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Teaching children touch, consent and right to say no

In the entire debate of good touch, bad touch and being comfortable with one’s body, what’s most important and often missed is the right way to educate young minds on these issues.

Published: 08th February 2021 04:11 AM  |   Last Updated: 08th February 2021 04:11 AM   |  A+A-

For a good picture book, it’s important that the words and illustrations come together seamlessly, and luckily the collaboration was effortlessly complementary.

Express News Service

BENGALURU: In the entire debate of good touch, bad touch and being comfortable with one’s body, what’s most important and often missed is the right way to educate young minds on these issues.

Your body is Yours (Pratham Books, Rs 50), a recently launched book by writer Yamini Vijayan and illustrator Aindri C, can help parents and teachers in this matter.

Although the idea for a book came from the editorial team of the publication, Vijayan was drawn towards the idea because there’s very little written about body awareness for children, especially in the Indian context.

“In India, it’s still rare to see open and honest conversations about the body between adults and children. When it comes to talking about changes in the body or even something like safe and unsafe touch, there’s a deep sense of embarrassment and awkwardness. With our book, we hope to spark more conversations around body positivity, body awareness and consent. Words like penis and vulva shouldn’t be said with embarrassment, these are just parts of our body after all,” she says, adding that it’s extremely crucial for children to understand that in cases of violation, it’s never, ever their fault.

For the research of the book, which is now out in English and Kannada, Vijayan widely read on the subject and also spoke to a few people who work in the realm of child safety.

But her biggest challenge was in settling on a voice and tone for the book. Though the book has been accepted well by many, Vijayan does agree that she did have initial inhibitions about how it would be perceived.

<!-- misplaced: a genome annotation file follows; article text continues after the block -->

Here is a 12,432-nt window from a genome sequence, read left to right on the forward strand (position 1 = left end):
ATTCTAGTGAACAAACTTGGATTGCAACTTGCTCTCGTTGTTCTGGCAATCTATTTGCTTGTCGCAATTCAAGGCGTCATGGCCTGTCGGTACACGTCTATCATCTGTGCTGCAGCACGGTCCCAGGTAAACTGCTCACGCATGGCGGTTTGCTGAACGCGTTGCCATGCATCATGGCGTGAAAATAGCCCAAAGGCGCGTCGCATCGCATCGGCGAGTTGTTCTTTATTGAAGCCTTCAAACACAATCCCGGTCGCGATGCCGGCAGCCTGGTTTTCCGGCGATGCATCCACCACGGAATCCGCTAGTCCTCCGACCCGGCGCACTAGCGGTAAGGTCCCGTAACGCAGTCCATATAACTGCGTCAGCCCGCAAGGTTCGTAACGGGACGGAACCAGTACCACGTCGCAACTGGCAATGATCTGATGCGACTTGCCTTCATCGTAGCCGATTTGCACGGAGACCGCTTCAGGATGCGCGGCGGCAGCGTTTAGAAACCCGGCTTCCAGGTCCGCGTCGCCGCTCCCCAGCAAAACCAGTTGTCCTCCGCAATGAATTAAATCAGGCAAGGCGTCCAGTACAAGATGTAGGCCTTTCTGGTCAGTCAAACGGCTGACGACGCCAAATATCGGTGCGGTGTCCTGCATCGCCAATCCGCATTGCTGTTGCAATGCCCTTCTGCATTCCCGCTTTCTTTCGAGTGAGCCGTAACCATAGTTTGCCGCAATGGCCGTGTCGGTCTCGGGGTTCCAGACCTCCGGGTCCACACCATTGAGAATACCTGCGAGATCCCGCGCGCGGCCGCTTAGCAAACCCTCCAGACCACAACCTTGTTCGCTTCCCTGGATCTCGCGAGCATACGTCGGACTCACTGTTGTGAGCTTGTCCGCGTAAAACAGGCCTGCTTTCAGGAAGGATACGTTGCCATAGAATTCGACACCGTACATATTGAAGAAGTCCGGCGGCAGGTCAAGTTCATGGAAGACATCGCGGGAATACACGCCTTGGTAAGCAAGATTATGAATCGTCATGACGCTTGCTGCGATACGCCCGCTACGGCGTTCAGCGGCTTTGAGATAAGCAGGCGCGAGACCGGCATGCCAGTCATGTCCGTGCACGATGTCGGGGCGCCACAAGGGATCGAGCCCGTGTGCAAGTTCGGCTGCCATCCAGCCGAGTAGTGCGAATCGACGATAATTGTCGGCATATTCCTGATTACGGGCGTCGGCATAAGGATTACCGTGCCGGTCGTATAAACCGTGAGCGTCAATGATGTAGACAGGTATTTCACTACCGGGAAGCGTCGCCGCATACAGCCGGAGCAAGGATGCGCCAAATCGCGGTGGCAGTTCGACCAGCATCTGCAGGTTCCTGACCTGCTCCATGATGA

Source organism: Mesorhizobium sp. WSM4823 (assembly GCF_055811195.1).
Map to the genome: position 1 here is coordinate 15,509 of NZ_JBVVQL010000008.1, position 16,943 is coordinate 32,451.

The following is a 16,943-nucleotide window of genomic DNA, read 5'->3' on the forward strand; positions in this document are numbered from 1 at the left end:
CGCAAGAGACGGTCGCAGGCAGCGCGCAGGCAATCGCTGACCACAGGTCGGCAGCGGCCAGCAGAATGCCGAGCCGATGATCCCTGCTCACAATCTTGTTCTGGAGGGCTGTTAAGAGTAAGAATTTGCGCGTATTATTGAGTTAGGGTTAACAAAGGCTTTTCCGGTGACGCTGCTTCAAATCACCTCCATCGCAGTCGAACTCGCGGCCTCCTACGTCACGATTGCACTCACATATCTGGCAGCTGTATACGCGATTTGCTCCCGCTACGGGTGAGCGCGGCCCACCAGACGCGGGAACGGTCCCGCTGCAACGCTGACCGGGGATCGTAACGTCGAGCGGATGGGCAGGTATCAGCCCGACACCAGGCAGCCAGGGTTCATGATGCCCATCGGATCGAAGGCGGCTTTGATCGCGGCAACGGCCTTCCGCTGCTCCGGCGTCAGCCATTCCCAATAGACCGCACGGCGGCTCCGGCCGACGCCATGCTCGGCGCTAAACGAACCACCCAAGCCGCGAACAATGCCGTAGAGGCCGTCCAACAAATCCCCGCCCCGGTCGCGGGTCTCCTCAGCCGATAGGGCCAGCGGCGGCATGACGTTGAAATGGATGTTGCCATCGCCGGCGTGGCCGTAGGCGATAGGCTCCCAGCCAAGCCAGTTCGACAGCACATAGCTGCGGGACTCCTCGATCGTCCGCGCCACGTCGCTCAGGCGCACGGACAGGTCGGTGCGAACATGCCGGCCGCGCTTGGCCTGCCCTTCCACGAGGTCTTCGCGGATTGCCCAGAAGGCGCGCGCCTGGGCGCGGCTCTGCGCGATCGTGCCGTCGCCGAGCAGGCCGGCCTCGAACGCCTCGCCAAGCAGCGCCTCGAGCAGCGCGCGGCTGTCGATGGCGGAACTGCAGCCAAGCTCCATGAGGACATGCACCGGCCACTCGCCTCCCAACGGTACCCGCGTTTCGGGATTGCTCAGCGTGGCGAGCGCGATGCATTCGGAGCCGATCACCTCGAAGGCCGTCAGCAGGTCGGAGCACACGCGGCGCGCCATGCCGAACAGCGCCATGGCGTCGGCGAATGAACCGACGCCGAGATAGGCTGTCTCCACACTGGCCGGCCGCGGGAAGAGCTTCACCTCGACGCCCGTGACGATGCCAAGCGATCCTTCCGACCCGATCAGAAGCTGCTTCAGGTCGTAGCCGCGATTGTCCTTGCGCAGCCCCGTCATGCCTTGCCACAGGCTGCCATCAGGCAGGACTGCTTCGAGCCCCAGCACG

“I must admit that I had concerns when it came to how the book will be received. But only because of the existing culture of silence and shame that surrounds conversations about our bodies. At the same time, I was convinced that for that to change, we need to – as parents and educators – shed our own inhibitions,” says Vijayan.

For a good picture book, it’s important that the words and illustrations come together seamlessly, and luckily the collaboration was effortlessly complementary.

“Elise Gravel’s Consent Explained to Children was one of my main inspirations for this project. The premise of Your Body is Yours is young people exploring themselves outdoors in nature, being unafraid, relaxed and rested,” explains Andri, adding that it is important that information that is being created through literature and communication is not patronising and moralising to a young person.

The cover image shows a girl who is enjoying the sun on her. “I came across an observation that many girls end up with a stooped posture because of the experience of being groped in public and shamed for their chests. I wanted the cover image of a girl to be unafraid of scrutiny and harassment,” she says.  

Starting a dialogue with children on touch, consent and right to say no are B’luru-based author Yamini Vijayan and illustrator Aindri C, who try to create awareness on these matters though their new book



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